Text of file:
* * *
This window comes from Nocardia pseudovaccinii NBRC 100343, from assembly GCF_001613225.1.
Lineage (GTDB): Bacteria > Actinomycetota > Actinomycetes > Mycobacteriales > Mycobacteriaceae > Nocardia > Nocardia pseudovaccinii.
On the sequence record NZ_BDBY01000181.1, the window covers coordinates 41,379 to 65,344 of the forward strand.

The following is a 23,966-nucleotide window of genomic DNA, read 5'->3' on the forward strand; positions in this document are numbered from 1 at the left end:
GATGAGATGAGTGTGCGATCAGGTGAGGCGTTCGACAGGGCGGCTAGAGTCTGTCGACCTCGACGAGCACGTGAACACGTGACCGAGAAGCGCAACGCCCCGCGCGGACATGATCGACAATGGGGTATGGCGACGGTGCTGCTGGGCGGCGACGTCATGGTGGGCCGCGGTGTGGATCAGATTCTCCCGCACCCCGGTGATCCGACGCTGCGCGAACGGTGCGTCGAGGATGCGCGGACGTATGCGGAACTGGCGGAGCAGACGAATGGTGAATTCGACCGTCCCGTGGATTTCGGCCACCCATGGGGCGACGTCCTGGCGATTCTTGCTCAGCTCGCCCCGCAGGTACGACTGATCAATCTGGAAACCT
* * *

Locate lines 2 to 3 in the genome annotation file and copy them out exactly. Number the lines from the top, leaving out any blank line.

Lineage (GTDB): Bacteria > Actinomycetota > Actinomycetes > Mycobacteriales > Mycobacteriaceae > Nocardia > Nocardia pseudovaccinii.
On the sequence record NZ_BDBY01000181.1, the window covers coordinates 41,379 to 65,344 of the forward strand.